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Arming EMT's


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Again, you miss the very simple point that someone being unable to grasp the concepts of medical practice does not in any way predict their potential to master safe weapon handling. That's like saying anyone who can't swim shouldn't handle a weapon, or anyone who does not understand quantum physics shouldn't handle a weapon. There is no logical correlation.

Regardless of the level of medical competency, you are now asking EMT(P)s to certify on a weapon which is the same argument used on this forum during the "Public Safety officer" or aka Jack(Jill) of all trades and master of nothing threads. It is also the same argument used against the FDs by some on these forums when it concerns two very different fields and the mindset that goes with them. Are you going to spend more time training for law enforcement and maintaining your firearm cert or are you going to be a medical professional. Inadequate training for either medical or firearms does no one any benefit.

Carrying a gun may also give some a false sense of security and they may put themselves into situations that they might otherwise steer clear of until PD backup arrives.

Remember training/educating someone for the use of deadly force is a little more involved than training a grandmother for her concealed weapons permit. I can not see a city or county assuming responsibilty for several hundred EMT(P)s using a firearm when their LEOs are constantly being questioned about their use of deadly force. Once this becomes part of your responsibilty with certain expectations, the public may view you differently and not cut you any slack for your actions. Instead of viewing you as an EMT(P), the public may have the same expectations of responsibilty they expect from an LEO even if it is a justified shooting. In almost all of these situations, justified or not, the city/county end up paying millions for each incident. The one issue brought up at each investigation is how much initial and ongoing training is done by the officers. What would be the appropriate level before an EMT(P) could carry? What additional training besides just how to shoot should be involved? How many hours at the shooting range each month or quarter should be required? How often to recertify?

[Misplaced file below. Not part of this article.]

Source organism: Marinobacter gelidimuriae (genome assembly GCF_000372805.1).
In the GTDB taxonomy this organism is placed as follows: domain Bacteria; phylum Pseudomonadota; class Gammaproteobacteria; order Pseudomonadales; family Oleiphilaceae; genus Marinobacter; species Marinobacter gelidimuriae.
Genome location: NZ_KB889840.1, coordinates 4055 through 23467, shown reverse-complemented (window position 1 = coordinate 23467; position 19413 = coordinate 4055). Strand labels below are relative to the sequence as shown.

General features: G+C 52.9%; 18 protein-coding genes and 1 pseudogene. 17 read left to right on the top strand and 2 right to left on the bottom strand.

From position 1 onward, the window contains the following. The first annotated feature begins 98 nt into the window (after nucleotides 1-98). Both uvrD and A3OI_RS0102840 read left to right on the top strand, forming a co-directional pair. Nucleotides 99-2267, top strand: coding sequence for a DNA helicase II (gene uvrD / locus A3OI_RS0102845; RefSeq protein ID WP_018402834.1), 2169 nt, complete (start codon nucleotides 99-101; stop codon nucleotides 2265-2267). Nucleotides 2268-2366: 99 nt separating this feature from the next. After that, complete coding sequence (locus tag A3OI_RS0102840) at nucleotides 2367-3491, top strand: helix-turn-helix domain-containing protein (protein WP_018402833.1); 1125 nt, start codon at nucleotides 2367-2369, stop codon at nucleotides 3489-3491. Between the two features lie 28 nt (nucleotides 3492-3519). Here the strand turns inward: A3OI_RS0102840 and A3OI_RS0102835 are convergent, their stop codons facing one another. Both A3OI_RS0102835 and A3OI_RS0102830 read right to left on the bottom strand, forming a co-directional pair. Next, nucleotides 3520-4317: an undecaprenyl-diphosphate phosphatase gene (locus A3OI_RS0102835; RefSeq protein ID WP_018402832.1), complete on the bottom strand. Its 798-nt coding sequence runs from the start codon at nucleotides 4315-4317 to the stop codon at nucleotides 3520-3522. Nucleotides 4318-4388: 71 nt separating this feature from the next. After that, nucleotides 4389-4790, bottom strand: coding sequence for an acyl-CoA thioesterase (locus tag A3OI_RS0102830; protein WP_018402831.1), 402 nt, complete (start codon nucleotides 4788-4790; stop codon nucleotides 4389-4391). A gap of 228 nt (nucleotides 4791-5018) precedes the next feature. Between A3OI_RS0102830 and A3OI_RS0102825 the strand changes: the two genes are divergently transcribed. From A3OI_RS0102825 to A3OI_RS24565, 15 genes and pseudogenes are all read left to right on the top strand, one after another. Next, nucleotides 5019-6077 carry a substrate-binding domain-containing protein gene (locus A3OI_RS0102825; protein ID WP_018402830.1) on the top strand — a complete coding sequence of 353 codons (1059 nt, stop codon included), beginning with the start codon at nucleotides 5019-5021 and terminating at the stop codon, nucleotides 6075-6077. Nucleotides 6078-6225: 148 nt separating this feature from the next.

Just like those in EMS should, most LEOs take their profession seriously and do continue to train/educate on the skills necessary for their line of work. Carrying a firearm is a big responsibilty regardless of what uniform you wear.

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I'm betting that a great many cops don't have the medical aptitude for EMS either, yet we trust them with weapons.

The military has proven for centuries that medical aptitude is not a predictor of weapons handling competency. I fail to see the relevance.

I'm not sure what it is you don't see? Medicine = Analyzing a situation, sometimes under tense conditions and making rational logical decisions about the interventions you posses. Handling a gun, ditto. And yeah, I think it's a poor idea to give cops advanced medical interventions and expect them to be trustworthy if they've shown unable to handle their gun properly. You fail in one, you fail...period. We're not talking about tazers. If I can't trust you to RSI, as a profession, then no deadly force for you Lone Ranger. At least not profession wide.

I’m guessing there’s no correlation between being shitting at mowing the lawn and handling a weapons either, but if you chop up my lawn, show that you can’t handle a simple task, then I’m certainly not going to give one 100 times more complex next time. And EMS is not short on stories showing that they are still unable to mow the lawn. Seems very simple to me.